Almost two months ago now, I made a spur-of-the-moment decision to travel to Arequipa, Peru, a city in the mountains in the southern part of the country. I made the decision on a Monday afternoon and left around 8:00 that evening. I accompanied my friend Maria, a Finn I had met two days prior at a big lonche at Jorge's apartment (and then Huaringas Bar and then Yakana disco...).
Traveling to Arequipa involved a very long overnight bus ride down the Peruvian coastline, and it took over 12 hours. I'm just thankful I had Maria there for company and conversation. We talked about the recent Finnish parliamentary elections (held just the day before), what on earth I was doing in Peru, and our common interest in good movies and great literature. It was a pleasant evening after all.
Our arrival in Arequipa went without incident. Maria and I ended up at a hostel, The Tourist House (!), close to the Plaza de Armas. (Little did we know that also staying in the hostel were our future hiking friends Lea, Tabea, and Piotr.) Other than wolfing down a huge chifa lunch, of which Maria ate more of her plate than I did, our Tuesday was mostly uneventful, as we went in search of a good tour to do for the rest of the week.
The next day Maria and I embarked on a three-day trek of Colca Canyon, a long, deep crevice in the Andes that is itself a six-hour bus ride from Arequipa. Depending on which guidebook you read, Colca is considered the deepest or second-deepest canyon in the world. Maria had heard many good things about the trek, and without much else to see or do in Arequipa, the trek seemed the perfect activity for us to do together.
The first day of hiking involved descending the canyon, with our guide, at a brisk pace. About an hour into the hike, my thighs started to ache from all the braking and pivoting they had to do going down the steep path. Surprisingly, this pain didn't become a source of frustration for me. I noted how my legs and torso were working together to balance my body and full backpack on irregular terrain. I realized I was reawakening sinews and joints in my body that had laid dormant in city life. It felt strangely exhilarating to be reminded of my body -- its agility and strength -- in this way.
It was nearing dusk, and after four hours of hiking, Maria and I arrived at a little hut at the very foot of the canyon, near the intersection of two rivers ("Llahuar" in Quechua). Maria and I changed into our bathing suits and spent the early part of the evening relaxing in a freshwater spring. We then enjoyed the meal our guide prepared for us: fresh trout from the river and several cups of the altitude-adjustment tea mate de coca. That first night was tranquil and clear: Llahuar has no electricity, and the skies above it aren't obscured by the pollution one finds in Lima. Before we went to bed, Maria and I stood outside our hut and could make out the universe of stars above us.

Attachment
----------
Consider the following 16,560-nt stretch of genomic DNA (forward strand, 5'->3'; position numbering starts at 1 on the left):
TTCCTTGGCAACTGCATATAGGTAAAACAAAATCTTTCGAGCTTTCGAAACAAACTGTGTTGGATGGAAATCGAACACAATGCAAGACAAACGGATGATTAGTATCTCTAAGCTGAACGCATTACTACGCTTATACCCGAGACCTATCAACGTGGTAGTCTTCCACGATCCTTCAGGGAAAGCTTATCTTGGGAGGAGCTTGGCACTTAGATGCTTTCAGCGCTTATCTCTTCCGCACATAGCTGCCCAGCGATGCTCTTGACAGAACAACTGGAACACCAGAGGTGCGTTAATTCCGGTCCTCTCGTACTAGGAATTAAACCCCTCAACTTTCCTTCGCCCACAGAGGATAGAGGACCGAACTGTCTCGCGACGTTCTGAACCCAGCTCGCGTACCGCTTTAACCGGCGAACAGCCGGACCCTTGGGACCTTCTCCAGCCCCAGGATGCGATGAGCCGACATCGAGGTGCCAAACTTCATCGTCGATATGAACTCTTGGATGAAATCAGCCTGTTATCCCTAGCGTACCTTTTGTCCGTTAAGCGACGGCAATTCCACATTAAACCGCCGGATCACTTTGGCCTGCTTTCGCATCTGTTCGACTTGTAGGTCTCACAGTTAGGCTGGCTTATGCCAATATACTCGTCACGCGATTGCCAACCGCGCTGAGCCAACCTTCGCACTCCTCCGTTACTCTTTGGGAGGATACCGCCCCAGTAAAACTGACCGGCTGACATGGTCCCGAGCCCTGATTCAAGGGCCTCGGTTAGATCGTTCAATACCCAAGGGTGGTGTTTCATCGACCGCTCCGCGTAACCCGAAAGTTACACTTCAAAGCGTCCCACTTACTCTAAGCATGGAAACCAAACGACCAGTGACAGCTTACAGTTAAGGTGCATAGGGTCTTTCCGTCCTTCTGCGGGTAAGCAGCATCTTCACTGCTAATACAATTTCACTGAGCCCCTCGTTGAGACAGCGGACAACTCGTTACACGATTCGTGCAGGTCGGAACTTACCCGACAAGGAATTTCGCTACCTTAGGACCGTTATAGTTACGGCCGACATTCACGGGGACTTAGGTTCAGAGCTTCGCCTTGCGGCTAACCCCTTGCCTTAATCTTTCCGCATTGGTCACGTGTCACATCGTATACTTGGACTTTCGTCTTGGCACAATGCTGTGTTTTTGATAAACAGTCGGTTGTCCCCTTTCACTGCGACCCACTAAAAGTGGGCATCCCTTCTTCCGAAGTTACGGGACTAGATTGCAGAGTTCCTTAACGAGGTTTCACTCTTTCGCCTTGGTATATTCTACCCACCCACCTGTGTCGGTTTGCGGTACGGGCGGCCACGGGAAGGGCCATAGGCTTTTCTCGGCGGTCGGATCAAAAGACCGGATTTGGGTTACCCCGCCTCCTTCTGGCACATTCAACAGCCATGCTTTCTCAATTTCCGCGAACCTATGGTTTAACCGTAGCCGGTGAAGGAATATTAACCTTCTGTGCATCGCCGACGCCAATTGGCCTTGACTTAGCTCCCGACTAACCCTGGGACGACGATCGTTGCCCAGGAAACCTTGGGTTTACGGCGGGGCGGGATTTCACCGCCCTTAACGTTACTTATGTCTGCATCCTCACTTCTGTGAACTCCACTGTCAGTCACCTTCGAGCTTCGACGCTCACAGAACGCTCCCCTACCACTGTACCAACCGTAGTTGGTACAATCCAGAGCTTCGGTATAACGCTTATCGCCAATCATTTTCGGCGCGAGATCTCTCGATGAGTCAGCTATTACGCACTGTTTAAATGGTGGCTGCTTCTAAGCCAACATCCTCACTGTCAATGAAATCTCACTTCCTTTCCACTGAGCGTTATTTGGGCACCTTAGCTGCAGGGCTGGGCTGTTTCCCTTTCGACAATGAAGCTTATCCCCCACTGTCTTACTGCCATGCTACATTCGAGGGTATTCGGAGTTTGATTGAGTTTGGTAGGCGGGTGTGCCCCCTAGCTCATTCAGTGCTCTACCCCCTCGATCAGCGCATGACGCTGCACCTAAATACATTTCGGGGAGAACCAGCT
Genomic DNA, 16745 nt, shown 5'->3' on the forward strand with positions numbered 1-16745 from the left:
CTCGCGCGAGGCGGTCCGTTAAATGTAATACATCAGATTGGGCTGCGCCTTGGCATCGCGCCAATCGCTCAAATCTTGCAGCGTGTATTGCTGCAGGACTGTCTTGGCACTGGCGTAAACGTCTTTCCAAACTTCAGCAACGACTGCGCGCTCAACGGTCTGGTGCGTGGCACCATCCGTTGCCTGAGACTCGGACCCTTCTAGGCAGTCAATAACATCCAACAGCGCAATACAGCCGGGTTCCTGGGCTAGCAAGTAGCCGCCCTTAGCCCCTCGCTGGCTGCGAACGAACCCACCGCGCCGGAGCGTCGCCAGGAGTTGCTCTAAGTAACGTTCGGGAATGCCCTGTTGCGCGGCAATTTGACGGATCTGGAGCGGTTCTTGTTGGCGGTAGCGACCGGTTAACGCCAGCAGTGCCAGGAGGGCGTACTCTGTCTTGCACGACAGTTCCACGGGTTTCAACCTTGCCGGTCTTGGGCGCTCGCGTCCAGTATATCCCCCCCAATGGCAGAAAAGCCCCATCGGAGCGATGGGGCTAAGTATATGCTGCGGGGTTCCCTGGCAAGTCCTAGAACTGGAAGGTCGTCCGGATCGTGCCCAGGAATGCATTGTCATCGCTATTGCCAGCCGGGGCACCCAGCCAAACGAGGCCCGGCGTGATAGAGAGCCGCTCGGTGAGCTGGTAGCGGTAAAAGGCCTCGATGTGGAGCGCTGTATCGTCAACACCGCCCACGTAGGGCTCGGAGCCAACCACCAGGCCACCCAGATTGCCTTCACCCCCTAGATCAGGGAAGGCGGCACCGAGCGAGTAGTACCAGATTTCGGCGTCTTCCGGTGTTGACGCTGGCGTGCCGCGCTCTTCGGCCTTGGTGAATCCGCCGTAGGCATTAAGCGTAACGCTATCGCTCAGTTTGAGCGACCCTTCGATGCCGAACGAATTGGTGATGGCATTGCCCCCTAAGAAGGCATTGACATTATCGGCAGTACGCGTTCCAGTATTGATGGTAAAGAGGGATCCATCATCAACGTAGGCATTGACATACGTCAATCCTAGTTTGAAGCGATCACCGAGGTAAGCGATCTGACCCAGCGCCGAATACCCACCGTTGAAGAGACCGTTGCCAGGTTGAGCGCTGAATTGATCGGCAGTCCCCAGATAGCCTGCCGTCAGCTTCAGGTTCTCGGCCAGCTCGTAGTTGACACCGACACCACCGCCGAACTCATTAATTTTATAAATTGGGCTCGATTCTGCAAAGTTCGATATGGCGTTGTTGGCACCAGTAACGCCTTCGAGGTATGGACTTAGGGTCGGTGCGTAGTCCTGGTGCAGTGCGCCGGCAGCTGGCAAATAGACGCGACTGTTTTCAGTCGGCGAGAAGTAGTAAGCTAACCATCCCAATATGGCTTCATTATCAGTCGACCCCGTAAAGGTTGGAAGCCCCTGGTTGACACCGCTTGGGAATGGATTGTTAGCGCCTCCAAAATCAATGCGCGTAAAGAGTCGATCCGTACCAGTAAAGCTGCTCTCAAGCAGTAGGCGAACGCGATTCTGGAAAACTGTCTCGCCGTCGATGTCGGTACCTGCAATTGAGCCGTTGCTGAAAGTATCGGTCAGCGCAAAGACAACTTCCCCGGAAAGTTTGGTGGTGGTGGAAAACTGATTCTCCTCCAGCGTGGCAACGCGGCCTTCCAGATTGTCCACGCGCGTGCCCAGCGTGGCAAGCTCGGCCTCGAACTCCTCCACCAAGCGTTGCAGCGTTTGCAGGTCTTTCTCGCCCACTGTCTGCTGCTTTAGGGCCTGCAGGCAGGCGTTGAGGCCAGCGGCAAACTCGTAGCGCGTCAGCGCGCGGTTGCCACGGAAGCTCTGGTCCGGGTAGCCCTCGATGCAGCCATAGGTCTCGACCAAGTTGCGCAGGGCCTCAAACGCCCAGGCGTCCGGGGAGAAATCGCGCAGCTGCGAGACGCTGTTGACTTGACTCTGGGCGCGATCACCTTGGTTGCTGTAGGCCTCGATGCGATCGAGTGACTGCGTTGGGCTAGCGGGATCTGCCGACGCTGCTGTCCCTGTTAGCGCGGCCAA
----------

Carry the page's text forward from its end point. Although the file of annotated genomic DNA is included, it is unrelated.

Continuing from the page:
The next day began bright and early with Maria and I winding our way east from Llahuar to an "oasis" -- a cluster of huts surrounded by swimming pools, where hikers can rest before embarking on the arduous trek back up the canyon. At the oasis Maria and I met up with hikers who, the previous night, had stayed in the villages east of Llahuar (the trek to which was an hour shorter than ours). So now our hiking group consisted of at least 12 to 15 people. Some folks had to take donkeys back up the canyon; one left two hours in advance to walk up at her own pace; and Maria and I started the ascent with the rest of them.
The first hour of the hike saw our group ascend the rocky, zig-zagging path in intense heat and at a relentless pace, as we all wanted to make it back to the top before sundown. Three of us broke away broke away from the group. For a while, we were directly behind two local children who were wearing worn-out sandals and carrying large travel suitcases on their backs. But their pace, intuited from years of experience and calibrated to their small frames, proved to be too brisk for us. We eventually lost sight of them as they scurried up the sheer face of the canyon with goods to deliver to the village.